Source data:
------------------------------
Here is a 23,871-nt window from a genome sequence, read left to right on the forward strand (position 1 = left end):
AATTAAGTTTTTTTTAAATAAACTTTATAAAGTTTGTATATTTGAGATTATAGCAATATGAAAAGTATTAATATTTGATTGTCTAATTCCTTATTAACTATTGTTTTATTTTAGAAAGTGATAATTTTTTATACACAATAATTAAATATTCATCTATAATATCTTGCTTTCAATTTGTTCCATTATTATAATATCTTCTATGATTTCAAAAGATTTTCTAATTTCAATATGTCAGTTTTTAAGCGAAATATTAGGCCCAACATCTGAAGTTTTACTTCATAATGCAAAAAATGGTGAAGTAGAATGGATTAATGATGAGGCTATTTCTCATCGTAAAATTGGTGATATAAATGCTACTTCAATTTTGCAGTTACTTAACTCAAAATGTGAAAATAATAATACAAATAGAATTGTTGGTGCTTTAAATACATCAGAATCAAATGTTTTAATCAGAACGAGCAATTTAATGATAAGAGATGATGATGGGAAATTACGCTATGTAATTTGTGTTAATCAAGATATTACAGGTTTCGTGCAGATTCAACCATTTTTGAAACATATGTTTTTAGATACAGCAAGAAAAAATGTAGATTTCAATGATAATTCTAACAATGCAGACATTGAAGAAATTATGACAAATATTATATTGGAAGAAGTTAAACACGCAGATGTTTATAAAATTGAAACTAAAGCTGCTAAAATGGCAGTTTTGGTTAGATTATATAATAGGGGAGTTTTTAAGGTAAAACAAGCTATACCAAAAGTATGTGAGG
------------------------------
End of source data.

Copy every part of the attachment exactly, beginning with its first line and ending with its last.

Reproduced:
Here is a 23,871-nt window from a genome sequence, read left to right on the forward strand (position 1 = left end):
AATTAAGTTTTTTTTAAATAAACTTTATAAAGTTTGTATATTTGAGATTATAGCAATATGAAAAGTATTAATATTTGATTGTCTAATTCCTTATTAACTATTGTTTTATTTTAGAAAGTGATAATTTTTTATACACAATAATTAAATATTCATCTATAATATCTTGCTTTCAATTTGTTCCATTATTATAATATCTTCTATGATTTCAAAAGATTTTCTAATTTCAATATGTCAGTTTTTAAGCGAAATATTAGGCCCAACATCTGAAGTTTTACTTCATAATGCAAAAAATGGTGAAGTAGAATGGATTAATGATGAGGCTATTTCTCATCGTAAAATTGGTGATATAAATGCTACTTCAATTTTGCAGTTACTTAACTCAAAATGTGAAAATAATAATACAAATAGAATTGTTGGTGCTTTAAATACATCAGAATCAAATGTTTTAATCAGAACGAGCAATTTAATGATAAGAGATGATGATGGGAAATTACGCTATGTAATTTGTGTTAATCAAGATATTACAGGTTTCGTGCAGATTCAACCATTTTTGAAACATATGTTTTTAGATACAGCAAGAAAAAATGTAGATTTCAATGATAATTCTAACAATGCAGACATTGAAGAAATTATGACAAATATTATATTGGAAGAAGTTAAACACGCAGATGTTTATAAAATTGAAACTAAAGCTGCTAAAATGGCAGTTTTGGTTAGATTATATAATAGGGGAGTTTTTAAGGTAAAACAAGCTATACCAAAAGTATGTGAGG